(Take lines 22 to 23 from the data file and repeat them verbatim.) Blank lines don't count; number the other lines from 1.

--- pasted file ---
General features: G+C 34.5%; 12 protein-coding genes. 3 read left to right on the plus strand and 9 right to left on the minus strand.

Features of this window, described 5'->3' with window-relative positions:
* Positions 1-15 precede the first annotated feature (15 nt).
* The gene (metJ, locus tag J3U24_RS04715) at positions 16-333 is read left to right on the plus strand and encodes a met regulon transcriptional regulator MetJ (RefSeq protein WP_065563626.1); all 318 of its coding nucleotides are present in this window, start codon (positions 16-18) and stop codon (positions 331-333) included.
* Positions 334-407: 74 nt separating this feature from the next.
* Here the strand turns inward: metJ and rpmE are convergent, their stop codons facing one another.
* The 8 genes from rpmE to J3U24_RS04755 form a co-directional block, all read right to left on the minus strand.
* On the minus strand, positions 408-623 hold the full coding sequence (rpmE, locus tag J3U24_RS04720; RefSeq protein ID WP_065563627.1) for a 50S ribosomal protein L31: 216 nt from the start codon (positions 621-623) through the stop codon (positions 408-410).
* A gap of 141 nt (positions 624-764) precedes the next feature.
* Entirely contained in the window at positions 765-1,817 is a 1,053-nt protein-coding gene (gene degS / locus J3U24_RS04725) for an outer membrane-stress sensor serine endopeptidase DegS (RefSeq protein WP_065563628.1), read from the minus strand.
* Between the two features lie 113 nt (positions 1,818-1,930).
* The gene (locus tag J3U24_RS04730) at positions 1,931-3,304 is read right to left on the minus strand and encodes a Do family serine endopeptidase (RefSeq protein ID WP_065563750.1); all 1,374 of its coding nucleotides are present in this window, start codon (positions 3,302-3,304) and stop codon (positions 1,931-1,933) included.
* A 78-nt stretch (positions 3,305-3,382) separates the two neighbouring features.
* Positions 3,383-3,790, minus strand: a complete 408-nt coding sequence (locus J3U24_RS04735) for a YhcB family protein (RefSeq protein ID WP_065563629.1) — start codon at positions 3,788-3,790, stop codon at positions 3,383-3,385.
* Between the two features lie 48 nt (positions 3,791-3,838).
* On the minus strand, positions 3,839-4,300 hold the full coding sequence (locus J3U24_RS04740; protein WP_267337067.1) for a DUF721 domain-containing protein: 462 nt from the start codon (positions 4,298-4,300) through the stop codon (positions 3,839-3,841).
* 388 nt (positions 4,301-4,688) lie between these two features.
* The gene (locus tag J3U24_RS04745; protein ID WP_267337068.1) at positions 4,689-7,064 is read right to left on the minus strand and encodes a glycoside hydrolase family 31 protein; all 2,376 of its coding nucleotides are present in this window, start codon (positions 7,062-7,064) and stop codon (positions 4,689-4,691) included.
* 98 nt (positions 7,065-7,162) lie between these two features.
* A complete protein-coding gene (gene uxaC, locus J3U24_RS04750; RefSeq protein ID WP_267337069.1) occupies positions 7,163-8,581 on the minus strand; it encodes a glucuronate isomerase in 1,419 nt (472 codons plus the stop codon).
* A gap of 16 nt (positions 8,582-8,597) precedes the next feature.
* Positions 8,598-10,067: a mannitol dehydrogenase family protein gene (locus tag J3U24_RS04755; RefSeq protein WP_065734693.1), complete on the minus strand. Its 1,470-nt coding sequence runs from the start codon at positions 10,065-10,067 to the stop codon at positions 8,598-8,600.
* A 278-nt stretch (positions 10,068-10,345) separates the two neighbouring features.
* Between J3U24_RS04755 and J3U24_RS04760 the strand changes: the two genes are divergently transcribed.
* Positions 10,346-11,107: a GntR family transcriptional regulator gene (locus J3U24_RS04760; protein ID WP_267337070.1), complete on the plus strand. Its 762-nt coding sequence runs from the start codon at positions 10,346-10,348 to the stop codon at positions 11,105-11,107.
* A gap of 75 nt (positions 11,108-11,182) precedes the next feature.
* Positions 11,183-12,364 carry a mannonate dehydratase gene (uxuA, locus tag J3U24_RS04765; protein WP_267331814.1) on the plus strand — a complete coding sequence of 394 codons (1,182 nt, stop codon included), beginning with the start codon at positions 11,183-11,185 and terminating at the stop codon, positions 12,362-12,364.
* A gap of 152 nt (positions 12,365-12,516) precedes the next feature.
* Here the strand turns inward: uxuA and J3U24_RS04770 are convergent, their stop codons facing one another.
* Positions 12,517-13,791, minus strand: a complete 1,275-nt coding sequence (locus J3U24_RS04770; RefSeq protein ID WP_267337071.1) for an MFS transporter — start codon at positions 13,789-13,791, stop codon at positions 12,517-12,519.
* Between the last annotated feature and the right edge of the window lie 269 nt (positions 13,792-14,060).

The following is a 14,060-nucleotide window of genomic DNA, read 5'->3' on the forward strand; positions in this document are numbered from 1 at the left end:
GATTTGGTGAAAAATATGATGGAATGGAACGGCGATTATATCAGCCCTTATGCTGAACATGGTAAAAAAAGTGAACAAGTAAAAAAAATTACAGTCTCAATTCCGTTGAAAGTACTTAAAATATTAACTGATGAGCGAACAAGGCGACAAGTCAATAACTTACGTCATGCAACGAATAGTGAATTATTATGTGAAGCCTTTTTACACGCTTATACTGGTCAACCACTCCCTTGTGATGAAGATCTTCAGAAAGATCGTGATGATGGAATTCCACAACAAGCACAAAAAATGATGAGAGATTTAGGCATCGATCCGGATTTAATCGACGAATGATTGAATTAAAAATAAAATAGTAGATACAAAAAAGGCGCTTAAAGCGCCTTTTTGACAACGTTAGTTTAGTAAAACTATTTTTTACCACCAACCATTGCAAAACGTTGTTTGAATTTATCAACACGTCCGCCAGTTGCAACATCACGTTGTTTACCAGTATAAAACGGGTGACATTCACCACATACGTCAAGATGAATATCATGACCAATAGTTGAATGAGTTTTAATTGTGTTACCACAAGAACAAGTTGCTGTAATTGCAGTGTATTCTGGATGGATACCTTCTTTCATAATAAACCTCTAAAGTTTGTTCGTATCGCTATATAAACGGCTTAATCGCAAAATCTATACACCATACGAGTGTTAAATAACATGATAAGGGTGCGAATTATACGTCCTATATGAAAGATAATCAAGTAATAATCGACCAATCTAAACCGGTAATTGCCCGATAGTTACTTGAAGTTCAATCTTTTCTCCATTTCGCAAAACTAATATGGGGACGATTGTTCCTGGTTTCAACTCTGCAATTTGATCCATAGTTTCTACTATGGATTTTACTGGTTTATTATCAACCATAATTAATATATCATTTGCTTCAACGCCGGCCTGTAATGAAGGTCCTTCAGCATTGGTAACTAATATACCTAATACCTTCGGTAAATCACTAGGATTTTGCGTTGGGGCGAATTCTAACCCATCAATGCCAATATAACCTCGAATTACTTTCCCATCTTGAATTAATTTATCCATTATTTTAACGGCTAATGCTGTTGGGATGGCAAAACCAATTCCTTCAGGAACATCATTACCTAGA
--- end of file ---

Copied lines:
* Positions 8,598-10,067: a mannitol dehydrogenase family protein gene (locus tag J3U24_RS04755; RefSeq protein WP_065734693.1), complete on the minus strand. Its 1,470-nt coding sequence runs from the start codon at positions 10,065-10,067 to the stop codon at positions 8,598-8,600.
* A 278-nt stretch (positions 10,068-10,345) separates the two neighbouring features.